Fascism is only really exceptional at the top, at the bottom it looks quite doltish, like Hannah Arendt’s apt description of a ‘thought-defying banality of evil.’

At a going-away party afterwards, I ask Serif another question I know I shouldn’t. It’s a question I ask myself as well, but does appear to me as fabulously arrogant in the given circumstances.

‘How do you accept that?’

I am talking about the over-reach of the police officer and the casual ways in which we all have been calibrated by such realities that we begin to see these things as ordinary.

How familiar oppression feels, we bow to it not because we concede, but because its mundane.

Serif, rightfully, corrects me,

‘I don’t accept it, but what can I do?’

He is too polite to turn the question on me. I wish he would, even though I know my answer is woefully insufficient.tarlabasi

‘Pardon,’ a paunchy man with a long, white beard and black thawb is trying to squeeze himself between me and a table of olives. Suddenly I am brought back to reality and Cian calling me from a shop where he is trying to find a good bargain on Syrian coffee.

It’s two days until Nevrooz – the Zoroastrian calendar’s ‘New Year’ and the Spring Equinox.

The (painful) myopia of my privilege has sheltered me from ever experiencing Nevrooz as anything but a joyous occasion: the making of the haft-sin, the excitement of chahar-shanbe soori, the amaranthine platters of food, and a fortune straight from the lips of Hafez himself.

And though I’ve celebrated Nevrooz across the Middle East, it was never very political for me, lest forbidden.

As I stroll the market streets searching for eggs, bread, tamar, strawberries – a market that looks as if it will burst at the seams –  is only deceivingly so, as it is missing its centre: Nevrooz.

There are no banners to celebrate, no Kurdish coloured flags or the general buzz that fills space just before a celebration. People seem tense, the atmosphere feels heavy and greetings are punctuated with silence instead of laughter.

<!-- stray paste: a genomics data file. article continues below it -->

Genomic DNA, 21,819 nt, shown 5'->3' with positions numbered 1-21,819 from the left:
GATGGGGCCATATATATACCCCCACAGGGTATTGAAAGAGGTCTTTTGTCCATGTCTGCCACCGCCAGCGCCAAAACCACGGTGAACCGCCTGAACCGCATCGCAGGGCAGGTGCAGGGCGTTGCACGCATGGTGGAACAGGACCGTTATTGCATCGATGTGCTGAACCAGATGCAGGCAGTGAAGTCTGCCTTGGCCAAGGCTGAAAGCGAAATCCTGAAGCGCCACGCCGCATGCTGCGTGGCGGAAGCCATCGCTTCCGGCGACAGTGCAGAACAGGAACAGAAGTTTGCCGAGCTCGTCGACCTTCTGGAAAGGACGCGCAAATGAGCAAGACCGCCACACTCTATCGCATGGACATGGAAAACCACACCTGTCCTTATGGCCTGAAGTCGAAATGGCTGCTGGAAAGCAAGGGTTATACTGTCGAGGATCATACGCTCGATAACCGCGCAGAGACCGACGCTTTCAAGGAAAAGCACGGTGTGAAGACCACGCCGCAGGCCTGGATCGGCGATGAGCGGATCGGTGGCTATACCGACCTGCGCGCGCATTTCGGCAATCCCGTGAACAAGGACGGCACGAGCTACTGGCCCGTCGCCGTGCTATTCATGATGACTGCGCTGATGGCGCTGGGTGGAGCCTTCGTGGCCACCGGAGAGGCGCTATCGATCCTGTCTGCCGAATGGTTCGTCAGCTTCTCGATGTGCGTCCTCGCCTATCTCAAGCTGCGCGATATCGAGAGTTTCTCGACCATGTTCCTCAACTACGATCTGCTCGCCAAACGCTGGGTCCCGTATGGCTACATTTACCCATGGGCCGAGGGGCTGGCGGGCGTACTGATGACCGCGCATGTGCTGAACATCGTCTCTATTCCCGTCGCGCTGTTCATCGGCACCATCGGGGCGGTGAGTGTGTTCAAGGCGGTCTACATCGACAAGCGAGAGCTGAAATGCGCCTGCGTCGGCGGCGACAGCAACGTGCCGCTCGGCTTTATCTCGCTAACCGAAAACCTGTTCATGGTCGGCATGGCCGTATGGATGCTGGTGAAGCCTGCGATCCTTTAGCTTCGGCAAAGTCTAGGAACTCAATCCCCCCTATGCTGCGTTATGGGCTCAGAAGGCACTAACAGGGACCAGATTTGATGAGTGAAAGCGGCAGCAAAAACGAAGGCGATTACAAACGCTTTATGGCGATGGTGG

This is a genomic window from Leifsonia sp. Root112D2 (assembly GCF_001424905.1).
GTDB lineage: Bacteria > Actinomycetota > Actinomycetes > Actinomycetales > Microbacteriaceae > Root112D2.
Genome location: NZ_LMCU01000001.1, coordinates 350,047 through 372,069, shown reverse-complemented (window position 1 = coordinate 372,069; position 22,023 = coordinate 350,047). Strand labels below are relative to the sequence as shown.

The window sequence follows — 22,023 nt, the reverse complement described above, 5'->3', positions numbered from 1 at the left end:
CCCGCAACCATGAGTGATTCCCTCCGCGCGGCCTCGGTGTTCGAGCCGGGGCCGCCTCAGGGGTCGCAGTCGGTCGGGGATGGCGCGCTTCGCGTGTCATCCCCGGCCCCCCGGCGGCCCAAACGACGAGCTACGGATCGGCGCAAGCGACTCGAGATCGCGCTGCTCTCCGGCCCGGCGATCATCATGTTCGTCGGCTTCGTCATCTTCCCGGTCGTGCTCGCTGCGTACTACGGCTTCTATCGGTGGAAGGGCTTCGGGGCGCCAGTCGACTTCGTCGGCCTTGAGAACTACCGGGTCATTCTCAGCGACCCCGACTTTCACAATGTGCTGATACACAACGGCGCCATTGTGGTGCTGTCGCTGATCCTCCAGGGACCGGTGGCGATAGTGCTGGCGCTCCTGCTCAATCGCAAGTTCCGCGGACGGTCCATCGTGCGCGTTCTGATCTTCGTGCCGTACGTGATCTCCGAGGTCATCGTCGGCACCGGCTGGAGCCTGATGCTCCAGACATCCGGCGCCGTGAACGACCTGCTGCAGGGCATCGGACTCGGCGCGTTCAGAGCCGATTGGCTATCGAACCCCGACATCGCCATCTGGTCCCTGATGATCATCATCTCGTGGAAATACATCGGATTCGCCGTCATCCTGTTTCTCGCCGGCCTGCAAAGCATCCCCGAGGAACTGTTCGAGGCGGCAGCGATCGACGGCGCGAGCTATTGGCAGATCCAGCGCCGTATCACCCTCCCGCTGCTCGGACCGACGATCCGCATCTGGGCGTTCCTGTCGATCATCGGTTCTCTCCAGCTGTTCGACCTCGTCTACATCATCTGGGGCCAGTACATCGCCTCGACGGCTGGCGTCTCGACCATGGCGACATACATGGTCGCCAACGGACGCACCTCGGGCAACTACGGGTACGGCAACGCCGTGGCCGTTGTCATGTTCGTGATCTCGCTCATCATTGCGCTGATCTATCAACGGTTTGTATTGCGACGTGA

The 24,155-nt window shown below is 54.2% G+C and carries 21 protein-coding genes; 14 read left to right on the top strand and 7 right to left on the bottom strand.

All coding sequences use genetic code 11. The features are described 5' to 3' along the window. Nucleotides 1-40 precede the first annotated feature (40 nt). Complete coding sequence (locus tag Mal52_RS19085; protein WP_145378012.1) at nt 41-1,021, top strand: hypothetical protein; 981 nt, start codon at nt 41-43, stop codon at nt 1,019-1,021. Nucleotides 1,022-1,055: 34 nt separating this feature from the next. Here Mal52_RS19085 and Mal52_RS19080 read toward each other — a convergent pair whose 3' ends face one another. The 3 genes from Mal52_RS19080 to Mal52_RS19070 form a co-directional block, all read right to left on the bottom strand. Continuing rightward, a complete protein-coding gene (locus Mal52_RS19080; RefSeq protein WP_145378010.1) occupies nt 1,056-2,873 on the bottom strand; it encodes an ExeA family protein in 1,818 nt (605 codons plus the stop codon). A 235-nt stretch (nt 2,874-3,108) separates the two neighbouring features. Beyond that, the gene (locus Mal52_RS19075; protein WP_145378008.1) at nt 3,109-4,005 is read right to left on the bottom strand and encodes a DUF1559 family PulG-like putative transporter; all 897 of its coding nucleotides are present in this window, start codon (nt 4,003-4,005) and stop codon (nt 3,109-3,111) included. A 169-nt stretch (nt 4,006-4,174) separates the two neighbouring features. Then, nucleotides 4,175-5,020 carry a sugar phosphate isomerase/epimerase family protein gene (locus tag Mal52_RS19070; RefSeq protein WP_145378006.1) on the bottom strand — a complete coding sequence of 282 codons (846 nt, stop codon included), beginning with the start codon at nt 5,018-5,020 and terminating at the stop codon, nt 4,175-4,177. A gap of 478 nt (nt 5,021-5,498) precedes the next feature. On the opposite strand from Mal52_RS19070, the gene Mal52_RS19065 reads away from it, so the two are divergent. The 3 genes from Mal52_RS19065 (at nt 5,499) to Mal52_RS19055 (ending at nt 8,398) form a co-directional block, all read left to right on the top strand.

The image of ‘what could be’ hangs in the air, and for a moment I try to imagine it.

The feeling brings to my mind the words of Khalil Gibran:

Then a woman said, speak to us of Joy and Sorrow.
And he answered:
Your joy is your sorrow unmasked.
And the selfsame well from which your laughter rises was oftentimes filled with your tears.
And how else can it be?
The deeper that sorrow carves into your being, the more joy you can contain.

Standing amongst a community that has seen so much pain, it is difficult to also write about the meaningfulness of suffering. Or, indeed, to speak cerebrally of its ‘other side’.

Though it also occurs to me that to make meaning from suffering is an act of resistance – it is the attempt to ask and answer the question, ‘why?’

To say plainly, ‘I don’t accept this.’

To be critical even of the universe’s absolutism on life and death.

I’ve come again to Turkey to be amongst the Kurdish freedom movement, who even after being denied and deprived those things that define ‘a community’: language, culture, ritual, rights – has imagined something meaningful from its suffering, and for more than just themselves.

It’s not perfect, and imperilled from within and without – but it is imaginative and more than that, it’s brave.

The ‘illegality’ of Nevrooz has put dozens of its organisers in prison, but it has not stopped it from going ahead. To make Nevrooz illegal, to ban a community’s most cherished holiday is a cowardly act, and aspires to nothing but blind power.

Khalil Gibran wrote in the The Madman ‘to understand the heart and mind… look not at what [she] has already achieved, but at what [she] aspires to.’

Despite the ‘illegality’ of all the tangible signs of the Kurdish community/ies and its freedom movement–from the banning of its flags in Germany, to the banning of celebrations in Turkey– it is more visible than ever.